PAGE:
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Genetic Analysis of Stem Hydraulic Properties, Foliar Carbon Isotope Composition, and Growth in a Pseudo-Backcross Popul...

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Title: Genetic Analysis of Stem Hydraulic Properties, Foliar Carbon Isotope Composition, and Growth in a Pseudo-Backcross Population of Populus
Physical Description: 1 online resource (89 p.)
Language: english
Publisher: University of Florida
Place of Publication: Gainesville, Fla.
Publication Date: 2008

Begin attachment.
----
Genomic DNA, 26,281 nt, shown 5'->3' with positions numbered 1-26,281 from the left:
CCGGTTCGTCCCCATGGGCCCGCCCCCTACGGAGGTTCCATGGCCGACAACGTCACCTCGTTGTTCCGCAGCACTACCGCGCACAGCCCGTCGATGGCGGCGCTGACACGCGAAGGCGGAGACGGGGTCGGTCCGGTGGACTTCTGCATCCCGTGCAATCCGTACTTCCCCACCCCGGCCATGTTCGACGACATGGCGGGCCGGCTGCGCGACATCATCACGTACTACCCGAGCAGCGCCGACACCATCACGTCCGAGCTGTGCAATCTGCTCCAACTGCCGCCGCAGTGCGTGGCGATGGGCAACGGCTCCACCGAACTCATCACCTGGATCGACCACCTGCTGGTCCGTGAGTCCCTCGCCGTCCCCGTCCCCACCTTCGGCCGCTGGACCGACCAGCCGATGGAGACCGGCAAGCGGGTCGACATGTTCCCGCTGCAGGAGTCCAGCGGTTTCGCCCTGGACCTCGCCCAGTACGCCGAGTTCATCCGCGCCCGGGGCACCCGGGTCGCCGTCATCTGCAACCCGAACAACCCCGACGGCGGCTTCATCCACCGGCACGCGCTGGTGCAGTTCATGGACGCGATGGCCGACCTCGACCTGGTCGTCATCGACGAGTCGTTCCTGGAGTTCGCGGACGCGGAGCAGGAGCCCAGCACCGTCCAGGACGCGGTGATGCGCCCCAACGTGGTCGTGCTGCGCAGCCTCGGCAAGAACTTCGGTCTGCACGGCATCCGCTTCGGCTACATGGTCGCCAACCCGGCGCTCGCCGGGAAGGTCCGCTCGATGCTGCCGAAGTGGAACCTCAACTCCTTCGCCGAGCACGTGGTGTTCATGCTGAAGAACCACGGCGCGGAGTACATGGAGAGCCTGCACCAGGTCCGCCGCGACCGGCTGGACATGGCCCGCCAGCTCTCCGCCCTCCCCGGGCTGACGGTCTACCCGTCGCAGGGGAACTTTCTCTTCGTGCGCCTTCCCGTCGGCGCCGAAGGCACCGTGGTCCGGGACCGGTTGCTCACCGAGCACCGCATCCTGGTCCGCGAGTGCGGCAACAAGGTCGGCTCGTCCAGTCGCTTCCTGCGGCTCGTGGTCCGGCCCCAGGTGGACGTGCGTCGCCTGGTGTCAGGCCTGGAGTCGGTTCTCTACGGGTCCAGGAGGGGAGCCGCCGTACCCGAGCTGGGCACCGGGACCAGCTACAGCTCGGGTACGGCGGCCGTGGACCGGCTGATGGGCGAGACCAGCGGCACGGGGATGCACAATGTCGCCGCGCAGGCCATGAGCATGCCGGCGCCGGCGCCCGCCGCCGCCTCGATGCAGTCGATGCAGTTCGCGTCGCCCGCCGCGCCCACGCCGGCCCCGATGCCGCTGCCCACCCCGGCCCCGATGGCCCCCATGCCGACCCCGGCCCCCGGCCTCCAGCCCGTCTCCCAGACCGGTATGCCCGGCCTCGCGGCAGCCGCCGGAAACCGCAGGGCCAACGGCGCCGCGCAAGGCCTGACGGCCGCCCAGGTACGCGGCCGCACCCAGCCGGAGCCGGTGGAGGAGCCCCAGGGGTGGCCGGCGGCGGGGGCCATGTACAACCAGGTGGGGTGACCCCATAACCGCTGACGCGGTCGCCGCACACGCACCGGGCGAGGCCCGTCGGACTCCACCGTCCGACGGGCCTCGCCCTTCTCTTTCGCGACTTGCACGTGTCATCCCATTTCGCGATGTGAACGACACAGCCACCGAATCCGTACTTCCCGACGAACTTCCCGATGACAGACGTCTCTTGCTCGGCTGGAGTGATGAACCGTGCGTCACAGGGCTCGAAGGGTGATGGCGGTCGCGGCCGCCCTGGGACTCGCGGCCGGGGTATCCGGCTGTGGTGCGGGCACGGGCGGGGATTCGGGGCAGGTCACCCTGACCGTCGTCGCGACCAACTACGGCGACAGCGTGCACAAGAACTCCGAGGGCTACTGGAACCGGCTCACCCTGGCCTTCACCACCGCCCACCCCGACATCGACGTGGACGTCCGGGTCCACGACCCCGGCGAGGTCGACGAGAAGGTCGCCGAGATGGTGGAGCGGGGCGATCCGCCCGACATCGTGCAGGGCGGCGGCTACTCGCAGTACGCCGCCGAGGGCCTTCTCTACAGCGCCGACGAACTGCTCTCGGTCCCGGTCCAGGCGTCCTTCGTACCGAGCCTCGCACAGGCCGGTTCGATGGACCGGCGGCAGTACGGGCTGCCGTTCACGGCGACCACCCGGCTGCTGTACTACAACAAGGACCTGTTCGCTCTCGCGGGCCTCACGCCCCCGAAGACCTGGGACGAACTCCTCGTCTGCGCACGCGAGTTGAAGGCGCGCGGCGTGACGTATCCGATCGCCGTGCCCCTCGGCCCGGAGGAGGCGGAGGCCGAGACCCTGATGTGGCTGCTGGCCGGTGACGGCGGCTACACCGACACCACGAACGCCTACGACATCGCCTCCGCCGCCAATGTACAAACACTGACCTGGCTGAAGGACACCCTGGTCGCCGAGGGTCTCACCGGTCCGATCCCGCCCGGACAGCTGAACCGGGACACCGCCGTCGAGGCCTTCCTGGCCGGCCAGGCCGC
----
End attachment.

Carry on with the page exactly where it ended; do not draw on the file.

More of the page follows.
Subjects

Subjects / Keywords: carbon, conductivity, huber, hydraulic, isotope, populus, sapwood, vessel
Forest Resources and Conservation -- Dissertations, Academic -- UF
Genre: Forest Resources and Conservation thesis, M.S.
bibliography   ( marcgt )
theses   ( marcgt )
government publication (state, provincial, terriorial, dependent)   ( marcgt )
born-digital   ( sobekcm )
Electronic Thesis or Dissertation

Notes